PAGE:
Bocconi held onto its position after climbing three spots last year in the European Business School Rankings.
The university far out-performed other other Italian institutions, with Milan Polytechnic School of Management coming in 38th place.
ESCP Europe, with a campus in Turin, was in 12th place – the only other university in Italy to make it into the top 80.
Gijs Hemmink, a Dutch MSc student at Bocconi, told The Local that the university's business community is its main appeal.
"Thanks to these strong ties, many professionals come to Bocconi as guest lecturers and bring real world cases that provide insights into their industries.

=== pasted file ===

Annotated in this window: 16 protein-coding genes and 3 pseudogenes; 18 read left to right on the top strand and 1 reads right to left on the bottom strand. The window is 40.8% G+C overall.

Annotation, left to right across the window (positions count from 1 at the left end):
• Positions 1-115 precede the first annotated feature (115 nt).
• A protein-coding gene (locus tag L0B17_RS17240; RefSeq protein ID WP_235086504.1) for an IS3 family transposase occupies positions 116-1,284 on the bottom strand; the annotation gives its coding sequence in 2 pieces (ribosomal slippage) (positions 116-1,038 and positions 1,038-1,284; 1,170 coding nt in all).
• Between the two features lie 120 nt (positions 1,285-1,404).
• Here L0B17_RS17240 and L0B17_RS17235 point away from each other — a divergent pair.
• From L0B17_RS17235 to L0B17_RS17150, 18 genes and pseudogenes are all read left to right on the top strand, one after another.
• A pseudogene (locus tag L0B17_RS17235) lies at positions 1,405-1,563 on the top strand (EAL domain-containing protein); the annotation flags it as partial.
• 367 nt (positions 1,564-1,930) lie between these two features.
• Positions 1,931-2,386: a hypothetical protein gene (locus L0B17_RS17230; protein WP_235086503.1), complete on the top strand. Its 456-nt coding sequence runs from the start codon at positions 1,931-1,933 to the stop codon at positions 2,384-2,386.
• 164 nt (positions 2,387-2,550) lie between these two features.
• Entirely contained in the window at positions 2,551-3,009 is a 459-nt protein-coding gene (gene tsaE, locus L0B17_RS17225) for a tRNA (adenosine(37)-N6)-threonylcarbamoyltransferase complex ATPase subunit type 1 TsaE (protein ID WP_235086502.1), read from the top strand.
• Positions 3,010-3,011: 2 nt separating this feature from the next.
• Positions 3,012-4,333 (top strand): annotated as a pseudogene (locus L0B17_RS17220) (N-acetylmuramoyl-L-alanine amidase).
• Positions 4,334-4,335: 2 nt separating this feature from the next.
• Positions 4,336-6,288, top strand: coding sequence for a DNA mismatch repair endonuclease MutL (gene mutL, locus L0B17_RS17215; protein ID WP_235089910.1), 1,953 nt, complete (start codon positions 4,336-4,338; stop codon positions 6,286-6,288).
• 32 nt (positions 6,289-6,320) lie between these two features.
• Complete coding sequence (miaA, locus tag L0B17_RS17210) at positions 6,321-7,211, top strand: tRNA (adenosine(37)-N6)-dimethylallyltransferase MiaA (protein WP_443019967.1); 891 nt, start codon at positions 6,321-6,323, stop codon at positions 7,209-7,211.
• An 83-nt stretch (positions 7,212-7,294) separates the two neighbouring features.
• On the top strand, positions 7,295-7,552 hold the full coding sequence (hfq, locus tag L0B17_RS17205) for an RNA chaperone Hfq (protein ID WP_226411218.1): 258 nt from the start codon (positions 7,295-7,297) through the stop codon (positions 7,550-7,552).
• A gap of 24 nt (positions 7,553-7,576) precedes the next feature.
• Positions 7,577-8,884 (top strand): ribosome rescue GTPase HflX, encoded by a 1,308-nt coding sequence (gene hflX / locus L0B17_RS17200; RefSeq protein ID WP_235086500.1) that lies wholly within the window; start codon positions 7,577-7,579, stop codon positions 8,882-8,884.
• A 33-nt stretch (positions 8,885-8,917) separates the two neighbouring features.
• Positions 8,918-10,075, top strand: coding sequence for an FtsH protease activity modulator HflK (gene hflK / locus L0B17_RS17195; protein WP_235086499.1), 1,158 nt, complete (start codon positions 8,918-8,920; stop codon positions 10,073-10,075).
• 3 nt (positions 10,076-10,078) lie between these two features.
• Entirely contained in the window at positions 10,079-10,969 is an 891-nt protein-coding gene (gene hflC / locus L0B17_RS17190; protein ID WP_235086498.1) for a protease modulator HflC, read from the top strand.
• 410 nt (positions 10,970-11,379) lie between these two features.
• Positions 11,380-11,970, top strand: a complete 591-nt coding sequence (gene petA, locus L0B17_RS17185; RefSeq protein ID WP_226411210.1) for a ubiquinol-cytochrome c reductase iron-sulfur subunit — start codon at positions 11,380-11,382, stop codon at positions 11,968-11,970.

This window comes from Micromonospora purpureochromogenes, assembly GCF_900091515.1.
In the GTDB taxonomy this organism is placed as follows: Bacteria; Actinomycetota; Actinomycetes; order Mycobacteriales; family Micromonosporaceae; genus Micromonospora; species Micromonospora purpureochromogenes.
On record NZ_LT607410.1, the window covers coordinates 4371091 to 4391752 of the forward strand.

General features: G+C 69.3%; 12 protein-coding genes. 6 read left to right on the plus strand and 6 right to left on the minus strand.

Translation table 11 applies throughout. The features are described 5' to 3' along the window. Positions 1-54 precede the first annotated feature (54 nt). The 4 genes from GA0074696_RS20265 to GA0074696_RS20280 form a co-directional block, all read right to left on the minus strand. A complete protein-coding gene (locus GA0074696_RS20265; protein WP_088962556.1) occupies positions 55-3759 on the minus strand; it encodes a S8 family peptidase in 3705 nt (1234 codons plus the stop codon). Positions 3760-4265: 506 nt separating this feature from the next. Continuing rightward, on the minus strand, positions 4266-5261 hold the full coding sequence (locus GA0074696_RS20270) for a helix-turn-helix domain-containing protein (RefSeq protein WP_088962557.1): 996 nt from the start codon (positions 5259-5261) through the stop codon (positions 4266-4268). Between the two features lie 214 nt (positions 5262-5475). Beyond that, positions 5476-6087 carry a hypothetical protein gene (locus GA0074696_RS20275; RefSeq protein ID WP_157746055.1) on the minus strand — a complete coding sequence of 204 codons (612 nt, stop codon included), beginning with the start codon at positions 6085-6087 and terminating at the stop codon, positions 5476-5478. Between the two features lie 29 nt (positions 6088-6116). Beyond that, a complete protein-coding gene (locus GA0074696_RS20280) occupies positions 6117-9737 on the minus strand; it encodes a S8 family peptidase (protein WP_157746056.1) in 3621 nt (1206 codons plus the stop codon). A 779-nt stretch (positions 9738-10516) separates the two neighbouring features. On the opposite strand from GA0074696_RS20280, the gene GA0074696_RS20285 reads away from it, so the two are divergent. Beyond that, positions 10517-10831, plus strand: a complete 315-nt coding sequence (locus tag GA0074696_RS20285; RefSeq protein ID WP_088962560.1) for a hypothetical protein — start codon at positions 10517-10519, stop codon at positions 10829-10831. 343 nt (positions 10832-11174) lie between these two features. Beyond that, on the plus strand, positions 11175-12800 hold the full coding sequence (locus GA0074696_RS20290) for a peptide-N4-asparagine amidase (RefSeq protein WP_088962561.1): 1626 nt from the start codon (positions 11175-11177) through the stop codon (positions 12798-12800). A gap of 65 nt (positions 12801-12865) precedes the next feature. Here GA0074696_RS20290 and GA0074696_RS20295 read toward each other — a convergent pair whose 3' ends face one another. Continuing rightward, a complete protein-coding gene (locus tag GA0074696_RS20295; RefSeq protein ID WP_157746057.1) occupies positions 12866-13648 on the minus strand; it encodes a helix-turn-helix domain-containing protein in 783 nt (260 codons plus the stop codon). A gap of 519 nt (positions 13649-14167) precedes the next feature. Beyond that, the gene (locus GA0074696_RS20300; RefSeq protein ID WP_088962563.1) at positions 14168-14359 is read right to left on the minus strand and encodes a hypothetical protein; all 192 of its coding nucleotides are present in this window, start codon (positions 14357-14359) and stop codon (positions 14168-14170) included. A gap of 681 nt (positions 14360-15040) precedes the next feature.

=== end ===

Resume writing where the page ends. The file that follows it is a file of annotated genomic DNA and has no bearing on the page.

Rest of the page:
"In addition, these real world cases allow us as students to apply knowledge and frameworks learnt in the classroom," he said.
The Europe ranking was topped by London Business School, followed by HEC Paris and IE Business School in Madrid.
Graduates from Europe's top MBA course earn an average $156,553 (€125,657) annually, three years after graduating.
A Bocconi graduate can expect to earn $112,901 at the same stage in their career, while alumni of Milan Polytechnic take home $67,192 on average.
At London Business School, 86 percent of faculty members are international, compared to 27 percent at Bocconi and an all-Italian faculty at Milan Polytechnic.
The Milan universities both trump London for gender balance. Thirty-seven percent of Bocconi’s faculty are female, compared to 25 percent at Milan Polytechnic and 24 percent at London Business School.